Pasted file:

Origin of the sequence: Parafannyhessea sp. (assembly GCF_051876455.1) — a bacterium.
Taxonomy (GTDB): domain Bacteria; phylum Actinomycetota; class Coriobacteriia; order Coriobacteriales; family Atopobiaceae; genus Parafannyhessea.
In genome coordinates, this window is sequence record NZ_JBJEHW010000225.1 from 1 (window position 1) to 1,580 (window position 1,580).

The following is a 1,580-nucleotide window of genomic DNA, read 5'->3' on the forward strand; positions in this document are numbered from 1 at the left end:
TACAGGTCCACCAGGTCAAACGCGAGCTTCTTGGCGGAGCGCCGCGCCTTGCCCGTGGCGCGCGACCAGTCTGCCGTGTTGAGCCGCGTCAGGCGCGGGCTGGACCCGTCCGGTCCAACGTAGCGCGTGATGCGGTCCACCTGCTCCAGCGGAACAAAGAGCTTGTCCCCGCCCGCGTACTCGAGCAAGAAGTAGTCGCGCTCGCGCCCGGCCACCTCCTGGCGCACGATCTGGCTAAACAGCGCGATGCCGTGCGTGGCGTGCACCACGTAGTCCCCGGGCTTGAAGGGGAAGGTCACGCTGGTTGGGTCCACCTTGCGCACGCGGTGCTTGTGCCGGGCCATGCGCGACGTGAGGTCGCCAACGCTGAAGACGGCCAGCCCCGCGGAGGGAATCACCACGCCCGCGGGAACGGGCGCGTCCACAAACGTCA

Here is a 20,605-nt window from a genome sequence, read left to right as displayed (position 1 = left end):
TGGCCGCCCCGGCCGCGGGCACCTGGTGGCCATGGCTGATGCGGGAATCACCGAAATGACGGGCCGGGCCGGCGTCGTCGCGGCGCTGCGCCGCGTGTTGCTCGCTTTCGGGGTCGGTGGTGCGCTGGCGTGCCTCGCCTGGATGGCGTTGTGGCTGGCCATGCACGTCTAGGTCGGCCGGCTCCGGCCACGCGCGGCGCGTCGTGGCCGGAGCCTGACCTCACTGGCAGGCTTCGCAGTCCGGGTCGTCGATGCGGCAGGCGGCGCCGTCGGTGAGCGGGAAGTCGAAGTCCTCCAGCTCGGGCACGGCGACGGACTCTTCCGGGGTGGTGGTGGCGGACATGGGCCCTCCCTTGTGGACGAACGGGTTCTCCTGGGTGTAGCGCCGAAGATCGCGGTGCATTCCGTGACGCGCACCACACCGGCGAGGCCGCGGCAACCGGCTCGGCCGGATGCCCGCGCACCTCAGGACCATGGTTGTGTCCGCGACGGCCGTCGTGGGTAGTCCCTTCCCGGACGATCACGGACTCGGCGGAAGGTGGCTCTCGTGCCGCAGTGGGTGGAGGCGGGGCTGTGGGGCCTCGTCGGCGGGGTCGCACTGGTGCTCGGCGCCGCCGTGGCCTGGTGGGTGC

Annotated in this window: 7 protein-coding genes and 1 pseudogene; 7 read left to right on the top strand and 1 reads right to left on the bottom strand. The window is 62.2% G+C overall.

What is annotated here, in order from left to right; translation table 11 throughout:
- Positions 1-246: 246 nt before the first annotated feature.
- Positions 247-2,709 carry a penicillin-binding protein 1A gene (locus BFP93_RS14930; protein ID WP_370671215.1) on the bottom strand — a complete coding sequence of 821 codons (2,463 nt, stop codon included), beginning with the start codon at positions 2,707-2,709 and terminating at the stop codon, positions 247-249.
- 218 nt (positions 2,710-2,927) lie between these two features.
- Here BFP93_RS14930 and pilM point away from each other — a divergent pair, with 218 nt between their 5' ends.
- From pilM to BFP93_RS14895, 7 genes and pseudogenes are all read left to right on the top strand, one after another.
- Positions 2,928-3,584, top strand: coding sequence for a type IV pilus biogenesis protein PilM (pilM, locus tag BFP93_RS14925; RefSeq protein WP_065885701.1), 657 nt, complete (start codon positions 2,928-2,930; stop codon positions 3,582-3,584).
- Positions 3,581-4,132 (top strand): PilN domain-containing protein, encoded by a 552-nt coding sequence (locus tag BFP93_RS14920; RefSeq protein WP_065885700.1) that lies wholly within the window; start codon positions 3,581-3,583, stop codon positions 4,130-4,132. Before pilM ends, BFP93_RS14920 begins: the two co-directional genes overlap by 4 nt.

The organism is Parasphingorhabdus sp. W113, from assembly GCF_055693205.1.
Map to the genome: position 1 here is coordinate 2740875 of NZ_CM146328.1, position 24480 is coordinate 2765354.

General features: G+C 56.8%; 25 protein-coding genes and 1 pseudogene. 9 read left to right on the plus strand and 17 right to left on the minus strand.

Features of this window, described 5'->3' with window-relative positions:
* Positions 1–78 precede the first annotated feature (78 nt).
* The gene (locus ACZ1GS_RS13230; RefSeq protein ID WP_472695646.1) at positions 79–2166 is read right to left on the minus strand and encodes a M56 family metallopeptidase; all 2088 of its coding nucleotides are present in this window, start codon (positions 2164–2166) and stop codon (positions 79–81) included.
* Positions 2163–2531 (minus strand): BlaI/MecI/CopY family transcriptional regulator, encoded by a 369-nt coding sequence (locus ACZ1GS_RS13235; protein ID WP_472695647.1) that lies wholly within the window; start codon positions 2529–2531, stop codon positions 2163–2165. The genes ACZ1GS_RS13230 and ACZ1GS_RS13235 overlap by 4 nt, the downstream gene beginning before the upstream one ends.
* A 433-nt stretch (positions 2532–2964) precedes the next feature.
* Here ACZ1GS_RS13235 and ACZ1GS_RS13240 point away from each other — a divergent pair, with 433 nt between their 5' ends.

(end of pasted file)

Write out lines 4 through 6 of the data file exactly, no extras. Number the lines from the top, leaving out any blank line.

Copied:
The following is a 1,580-nucleotide window of genomic DNA, read 5'->3' on the forward strand; positions in this document are numbered from 1 at the left end:
TACAGGTCCACCAGGTCAAACGCGAGCTTCTTGGCGGAGCGCCGCGCCTTGCCCGTGGCGCGCGACCAGTCTGCCGTGTTGAGCCGCGTCAGGCGCGGGCTGGACCCGTCCGGTCCAACGTAGCGCGTGATGCGGTCCACCTGCTCCAGCGGAACAAAGAGCTTGTCCCCGCCCGCGTACTCGAGCAAGAAGTAGTCGCGCTCGCGCCCGGCCACCTCCTGGCGCACGATCTGGCTAAACAGCGCGATGCCGTGCGTGGCGTGCACCACGTAGTCCCCGGGCTTGAAGGGGAAGGTCACGCTGGTTGGGTCCACCTTGCGCACGCGGTGCTTGTGCCGGGCCATGCGCGACGTGAGGTCGCCAACGCTGAAGACGGCCAGCCCCGCGGAGGGAATCACCACGCCCGCGGGAACGGGCGCGTCCACAAACGTCA

Here is a 20,605-nt window from a genome sequence, read left to right as displayed (position 1 = left end):